Not long after the end of World War II, author and economist Friedrich A. Hayek wrote in "The Road to Serfdom" that fascism and communism were really two sides of the same coin.
For this, he was sharply criticized and even mocked. We just teamed up with the communists to beat the fascists, the argument went. True, Stalin (grudgingly) fought alongside the Allies to defeat Hitler. But Hayek warned that this was an anomaly; both ideologies exalted top-down state control and were ultimately antithetical to individual freedom.
It's time to revisit Hayek's warnings.
Arguments about fascism are all the rage at the moment. It's de rigueur for those on the left to accuse President Donald Trump and his supporters of being "fascists." Meanwhile, some of the left's most visible and vocal factions — notably but not exclusively antifa — are accused (accurately) of behaving like fascists themselves: shutting down speech, vandalizing property, violently beating up people whose views offend them.
Meanwhile, what has slipped under the radar is the increasing advocacy for communism.
Within the past few days, a West Point graduate (and current infantry officer) named Spenser Rapone made headlines with pro-communist social media posts, including a photo of him holding his military cap with "Communism will win" written on the inside. In another post, he pulls his uniform aside to reveal a T-shirt with the image of communist revolutionary Che Guevara on it.
Lest you dismiss this as the isolated posturing of some fringe goofball, The New York Times has been running a year-long series of articles titled "The Red Century." Using the centennial of the 1917 Russian Revolution as its backdrop, the Times has published nearly three dozen articles on communism and its impact on the 20th century. An astonishing number of these are glowing accounts of the glories of communism.
The New York Times has been a platform for communism's apologists since the days of Walter Duranty. But this is jaw-dropping, even for them.
On Feb. 24, 2017, the article titled, "What's left of communism?" asked in its subhead, "Can a phoenix rise from the ash heap of history?" (A better question would be, why on earth would we want it to?)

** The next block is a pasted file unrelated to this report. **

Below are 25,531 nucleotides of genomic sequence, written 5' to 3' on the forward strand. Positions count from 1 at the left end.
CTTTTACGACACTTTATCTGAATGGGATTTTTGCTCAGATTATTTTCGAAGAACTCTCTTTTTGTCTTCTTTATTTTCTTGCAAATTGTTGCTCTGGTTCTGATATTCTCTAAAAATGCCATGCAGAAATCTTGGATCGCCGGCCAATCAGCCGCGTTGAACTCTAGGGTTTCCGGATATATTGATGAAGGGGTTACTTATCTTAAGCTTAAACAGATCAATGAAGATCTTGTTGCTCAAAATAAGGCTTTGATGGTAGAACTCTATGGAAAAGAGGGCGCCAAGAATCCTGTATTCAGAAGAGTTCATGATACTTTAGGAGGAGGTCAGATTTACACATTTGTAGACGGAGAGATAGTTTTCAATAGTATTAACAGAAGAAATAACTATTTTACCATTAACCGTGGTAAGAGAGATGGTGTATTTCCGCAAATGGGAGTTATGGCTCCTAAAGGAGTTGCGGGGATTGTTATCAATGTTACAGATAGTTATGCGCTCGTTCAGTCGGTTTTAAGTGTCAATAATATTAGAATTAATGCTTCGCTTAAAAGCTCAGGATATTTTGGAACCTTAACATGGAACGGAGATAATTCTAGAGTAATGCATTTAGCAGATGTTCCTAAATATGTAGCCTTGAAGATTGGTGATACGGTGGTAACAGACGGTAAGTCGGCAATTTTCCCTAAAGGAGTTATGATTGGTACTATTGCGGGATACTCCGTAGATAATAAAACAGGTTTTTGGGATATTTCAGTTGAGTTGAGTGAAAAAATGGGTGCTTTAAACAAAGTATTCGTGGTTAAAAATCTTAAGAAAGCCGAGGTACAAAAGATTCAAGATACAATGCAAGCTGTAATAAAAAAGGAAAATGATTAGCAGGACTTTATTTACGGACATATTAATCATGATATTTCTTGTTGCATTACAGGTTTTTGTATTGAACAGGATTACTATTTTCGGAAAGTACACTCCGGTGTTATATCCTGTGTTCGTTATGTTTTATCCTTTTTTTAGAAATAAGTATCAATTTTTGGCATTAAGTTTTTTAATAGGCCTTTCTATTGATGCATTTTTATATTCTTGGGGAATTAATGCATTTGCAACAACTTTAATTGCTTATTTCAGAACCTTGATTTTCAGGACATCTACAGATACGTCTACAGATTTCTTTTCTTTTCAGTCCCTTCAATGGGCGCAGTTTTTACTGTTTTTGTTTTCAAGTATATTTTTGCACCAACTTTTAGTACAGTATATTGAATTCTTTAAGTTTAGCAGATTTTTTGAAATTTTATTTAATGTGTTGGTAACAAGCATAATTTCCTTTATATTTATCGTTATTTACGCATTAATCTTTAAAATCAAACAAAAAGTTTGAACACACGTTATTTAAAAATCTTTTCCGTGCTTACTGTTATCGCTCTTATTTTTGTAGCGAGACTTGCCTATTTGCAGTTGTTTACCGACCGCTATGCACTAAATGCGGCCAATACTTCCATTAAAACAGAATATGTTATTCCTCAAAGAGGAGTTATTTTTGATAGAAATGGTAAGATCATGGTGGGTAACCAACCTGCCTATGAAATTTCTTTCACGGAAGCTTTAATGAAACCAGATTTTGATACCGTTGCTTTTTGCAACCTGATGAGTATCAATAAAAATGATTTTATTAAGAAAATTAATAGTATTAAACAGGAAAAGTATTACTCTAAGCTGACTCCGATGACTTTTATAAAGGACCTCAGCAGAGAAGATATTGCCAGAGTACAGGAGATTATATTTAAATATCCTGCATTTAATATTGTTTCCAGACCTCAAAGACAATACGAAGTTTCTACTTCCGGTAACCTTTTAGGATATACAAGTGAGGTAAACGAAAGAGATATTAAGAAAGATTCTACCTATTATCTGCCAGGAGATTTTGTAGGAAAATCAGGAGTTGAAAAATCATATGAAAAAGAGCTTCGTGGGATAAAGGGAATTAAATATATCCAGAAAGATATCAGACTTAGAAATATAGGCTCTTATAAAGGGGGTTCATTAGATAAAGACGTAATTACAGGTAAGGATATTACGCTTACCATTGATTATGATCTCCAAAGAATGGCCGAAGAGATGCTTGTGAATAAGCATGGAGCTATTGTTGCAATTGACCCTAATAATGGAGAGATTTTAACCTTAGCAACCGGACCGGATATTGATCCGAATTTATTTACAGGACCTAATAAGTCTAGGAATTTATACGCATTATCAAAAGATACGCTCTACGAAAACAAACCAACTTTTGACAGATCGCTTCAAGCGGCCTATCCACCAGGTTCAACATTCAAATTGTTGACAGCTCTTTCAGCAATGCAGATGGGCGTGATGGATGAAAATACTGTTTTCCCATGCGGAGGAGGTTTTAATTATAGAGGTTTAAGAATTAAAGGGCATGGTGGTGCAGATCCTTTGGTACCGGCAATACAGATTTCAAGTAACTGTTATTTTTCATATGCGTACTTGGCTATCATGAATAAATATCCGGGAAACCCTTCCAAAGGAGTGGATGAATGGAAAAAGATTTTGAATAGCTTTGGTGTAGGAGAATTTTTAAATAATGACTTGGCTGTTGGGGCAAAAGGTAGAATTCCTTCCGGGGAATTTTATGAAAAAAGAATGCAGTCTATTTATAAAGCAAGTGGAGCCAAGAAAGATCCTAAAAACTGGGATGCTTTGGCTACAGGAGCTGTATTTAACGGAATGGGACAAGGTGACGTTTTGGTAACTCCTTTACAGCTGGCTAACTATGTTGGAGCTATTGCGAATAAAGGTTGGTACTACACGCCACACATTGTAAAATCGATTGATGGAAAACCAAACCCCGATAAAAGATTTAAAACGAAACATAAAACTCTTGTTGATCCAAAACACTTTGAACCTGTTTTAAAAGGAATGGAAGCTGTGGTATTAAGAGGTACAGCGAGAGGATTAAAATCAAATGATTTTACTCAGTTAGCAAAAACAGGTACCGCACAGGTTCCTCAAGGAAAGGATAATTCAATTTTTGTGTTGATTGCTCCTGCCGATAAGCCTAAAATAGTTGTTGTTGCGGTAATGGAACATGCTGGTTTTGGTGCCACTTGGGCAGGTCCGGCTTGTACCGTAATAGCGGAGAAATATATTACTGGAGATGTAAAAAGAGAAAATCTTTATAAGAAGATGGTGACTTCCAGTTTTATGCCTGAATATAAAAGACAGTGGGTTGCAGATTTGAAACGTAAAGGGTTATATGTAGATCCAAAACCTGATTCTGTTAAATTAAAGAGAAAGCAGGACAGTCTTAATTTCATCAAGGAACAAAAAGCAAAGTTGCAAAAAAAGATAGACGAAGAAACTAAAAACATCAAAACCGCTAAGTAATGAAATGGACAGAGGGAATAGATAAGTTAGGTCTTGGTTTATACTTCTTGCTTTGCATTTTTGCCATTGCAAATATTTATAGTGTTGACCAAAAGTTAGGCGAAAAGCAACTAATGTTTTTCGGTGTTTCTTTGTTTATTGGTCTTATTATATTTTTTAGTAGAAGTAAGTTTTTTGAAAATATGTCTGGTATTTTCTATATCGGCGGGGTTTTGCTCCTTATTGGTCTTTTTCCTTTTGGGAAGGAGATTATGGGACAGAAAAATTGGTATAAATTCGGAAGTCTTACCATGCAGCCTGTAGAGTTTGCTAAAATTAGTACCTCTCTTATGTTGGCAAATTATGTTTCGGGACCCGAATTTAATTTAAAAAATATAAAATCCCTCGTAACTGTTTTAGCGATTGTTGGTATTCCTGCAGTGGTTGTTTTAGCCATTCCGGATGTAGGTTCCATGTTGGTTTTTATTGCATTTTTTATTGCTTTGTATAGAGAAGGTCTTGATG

Subsequent pieces praise Lenin as an unparalleled "strategic genius"; look back nostalgically to a time when communism inspired Americans; paint a hopeful picture of an "American afterlife" for communism; defend collectivists' visions as explained to children in the book "Communism for Kids"; characterize Lenin and the Bolsheviks as "well-intentioned people trying to build a better world"; point out the communist influence on popular science fiction and early environmental activism; and — perhaps most absurdly — extol the virtues of communism for women, both in terms of their sex lives (in former Soviet Russia) and their "big dreams" (in Mao's China).
Seventeenth-century British writer Samuel Johnson once described second marriages as "the triumph of hope over experience." Had he lived during the "Red Century" (or thereafter), he might well have used the phrase to describe communists, who are still selling their rotting and putrid wares, despite 100-plus years of bloody experience.
Nearly 100 million people died as a result of communism in the 20th century — more than all those killed by fascism and ordinary homicide combined. As Reason magazine author John Walters noted in a 2013 blog post, the worst famines in the 20th century (killing tens of millions) all took place in communist countries. As for women, Soviet Russia had the highest abortion rates in the world (the average Russian woman had seven abortions in her lifetime). China's one-child policy resulted in millions of abortions (often forced, under horrific circumstances) and widespread infanticide of unwanted baby girls.
Then there were (are) the gulags, the laogai, the prison camps.
Socialism is little better. Communism's blander cousin, it is founded on similar flawed philosophies that the state should be the provider; that people cannot be left to their own devices to order their lives as they see fit.
And socialism is often a precursor to something worse. Venezuelan strongman Hugo Chavez initially ran on a socialist platform, and then moved steadily left over the years, demonizing business, nationalizing industries and confiscating private property. He died with Venezuela already on a downward spiral. His successor, Nicolas Maduro — another left-wing ideologue — has destroyed whatever was left of Venezuela. Its citizens are without food, medicines, electricity or fuel. Doctors, teachers and other professionals are forced into prostitution to feed their families. Once wealthy and prosperous, Venezuela has been every bit as badly ravaged by communism as the neighboring Caribbean nations were by hurricanes Irma and Maria. Communism is one of the world's most destructive forces.
I'll say this much for the Times' "Red Century" series: It makes clear that the communists are still with us, using every leftist cause as a crowbar to push the country toward their dystopic vision. Those of us who oppose collectivism are right to be concerned when the same people clamoring for socialized medicine are trying to resurrect and rehabilitate communism.
Hayek was right. And the battle lines are being drawn.